Endocrine Abstracts (2013) 32 P530 | DOI: 10.1530/endoabs.32.P530

Insulinoma: is enucleation a safe option?

Anneke Jilesen, Heinz-Josef Klumpen, Peter Bisschop, Olivier Busch, Thomas van Gulik, Dirk Gouma & Els Nieveen van Dijkum


AMC, Amsterdam, The Netherlands.


Background: Insulinomas are the most prevalent functional neuroendocrine tumors of the pancreas. Enucleation is often preferred to pancreatic resection because it’s minimally invasive nature. The aim of this study is to assess the post-operative surgical outcome in particular pancreatic fistula after resection.

Methods: All patients with insulinomas were selected from a retrospective database of resected pancreatic neuroendocrine tumors (pNET). Patients were operated between 1992 and 2012. Surgical procedure and post-operative outcome were analysed.

Results: A total of 109 patients with pNET underwent resection, 22 patients had an insulinomas (20%), 12 women and ten men with a median age of 50 years (21–83 years). Three patients had MEN-1 syndrome (14%). Somatostatin receptor scintigraphy was performed in 12/22 patients and showed accumulation of the radiopharmacon in the insulinomas in two patients. Twelve patients underwent enucleation of the insulinoma, n=8 located in the head, n=2 in the tail, n=2 in the central/tail region. All enucleated insulinomas were smaller than 20 mm. Ten patients underwent pancreatic resection, n=6 tail resection, n=3 corpus/tail resection, n=1 head/corpus resection including pancreatic jejunostomy. Complications occurred in 7/12 (58%) enucleation patients and in 4/10 (40%) patients with a pancreatic resection (P=0.4). The most frequent complication was pancreatic leakage in 9/22 (41%), respectively 7/12 for enucleation and 2/10 for pancreatic resection (P=0.1). Two patients developed diabetes mellitus post-operatively; both patients were diagnosed with recurrent insulinoma and underwent multiple pancreatic resections. One MEN-1 patient developed metastatic disease of the insulinomas after resection of the primary.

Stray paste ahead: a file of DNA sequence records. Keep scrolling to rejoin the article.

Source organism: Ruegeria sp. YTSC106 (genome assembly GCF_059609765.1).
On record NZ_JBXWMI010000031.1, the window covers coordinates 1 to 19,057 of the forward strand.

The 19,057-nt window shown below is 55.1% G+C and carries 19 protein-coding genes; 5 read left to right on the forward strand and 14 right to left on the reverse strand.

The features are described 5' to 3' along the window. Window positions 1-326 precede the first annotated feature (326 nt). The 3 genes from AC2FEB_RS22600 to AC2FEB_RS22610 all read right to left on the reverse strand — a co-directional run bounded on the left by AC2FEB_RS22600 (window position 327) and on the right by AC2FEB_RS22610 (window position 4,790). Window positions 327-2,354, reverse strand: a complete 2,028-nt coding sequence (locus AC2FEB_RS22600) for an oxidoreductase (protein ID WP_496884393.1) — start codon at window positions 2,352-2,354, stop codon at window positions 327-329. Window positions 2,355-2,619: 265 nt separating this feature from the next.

Conclusions: Enucleation can be frequently performed in 55% for insulinomas and it’s a less invasive operation technique without endocrine insufficiency but with a high complication rate, especially for pancreatic fistula. Although insulinomas are usually small, a pancreatic resection is a safe alternative option. Careful patient selection and operation should be performed.

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